Art/ Collection/ Art Object

Bronze helmet of Corinthian type

late 6th century B.C.
H. 9 1/16 in. (23 cm)
Credit Line:
Gift of Estée Lauder Inc., 1992
Accession Number:
On view at The Met Fifth Avenue in Gallery 155
The most characteristic Greek helmet is that of Corinthian type. It is distinguished by the cutouts for the eyes, the narrow nose piece, and the small opening for the lips and chin. The holes around the edges are for the attachment of a lining. It began to be used about 700 B.C., and there is significant evidence to substantiate its origin in Corinth. This type of helmet evolved in shape and was executed with great artistry.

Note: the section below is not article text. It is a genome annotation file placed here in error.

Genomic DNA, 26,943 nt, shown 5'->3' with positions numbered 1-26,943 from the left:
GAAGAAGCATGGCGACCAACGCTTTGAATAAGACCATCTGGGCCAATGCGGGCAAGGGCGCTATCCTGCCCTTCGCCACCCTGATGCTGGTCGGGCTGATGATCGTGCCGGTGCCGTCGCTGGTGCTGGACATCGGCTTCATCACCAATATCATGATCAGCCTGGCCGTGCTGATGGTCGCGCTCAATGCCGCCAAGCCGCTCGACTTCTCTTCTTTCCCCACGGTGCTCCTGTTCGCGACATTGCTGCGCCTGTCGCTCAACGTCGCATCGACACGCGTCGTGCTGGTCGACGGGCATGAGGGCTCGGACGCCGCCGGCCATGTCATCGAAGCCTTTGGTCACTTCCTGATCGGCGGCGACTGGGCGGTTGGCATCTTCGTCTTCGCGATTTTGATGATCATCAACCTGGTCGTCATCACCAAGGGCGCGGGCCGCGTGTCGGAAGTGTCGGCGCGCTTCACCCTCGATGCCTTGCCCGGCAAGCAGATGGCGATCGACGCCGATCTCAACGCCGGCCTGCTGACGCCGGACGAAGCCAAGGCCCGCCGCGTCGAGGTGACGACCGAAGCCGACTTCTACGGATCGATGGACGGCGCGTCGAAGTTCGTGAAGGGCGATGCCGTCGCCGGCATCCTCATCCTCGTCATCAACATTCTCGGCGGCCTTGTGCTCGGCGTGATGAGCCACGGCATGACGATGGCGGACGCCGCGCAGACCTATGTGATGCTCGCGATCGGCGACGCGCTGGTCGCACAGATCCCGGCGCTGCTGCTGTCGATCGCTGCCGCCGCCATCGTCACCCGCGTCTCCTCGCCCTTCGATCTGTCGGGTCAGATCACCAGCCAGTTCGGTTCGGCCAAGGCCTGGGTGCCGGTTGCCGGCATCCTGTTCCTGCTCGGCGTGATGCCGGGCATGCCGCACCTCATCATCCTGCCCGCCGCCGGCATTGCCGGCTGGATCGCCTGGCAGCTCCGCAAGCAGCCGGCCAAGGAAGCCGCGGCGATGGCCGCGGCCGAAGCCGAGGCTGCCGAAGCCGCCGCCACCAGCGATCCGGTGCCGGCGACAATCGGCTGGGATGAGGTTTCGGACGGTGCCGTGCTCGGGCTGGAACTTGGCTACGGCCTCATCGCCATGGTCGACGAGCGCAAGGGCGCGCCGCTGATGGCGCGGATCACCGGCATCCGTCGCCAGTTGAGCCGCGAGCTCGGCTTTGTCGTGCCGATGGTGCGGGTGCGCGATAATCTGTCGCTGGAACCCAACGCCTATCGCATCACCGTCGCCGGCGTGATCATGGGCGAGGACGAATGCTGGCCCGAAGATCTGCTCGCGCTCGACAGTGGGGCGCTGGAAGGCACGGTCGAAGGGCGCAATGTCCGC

Moore, Mary B. 2013. "Herakles Takes Aim: A Rare Attic Black-Figured Neck-Amphora Attributed to the Princeton Painter." Metropolitan Museum Journal, 48: p. 52, n. 21.

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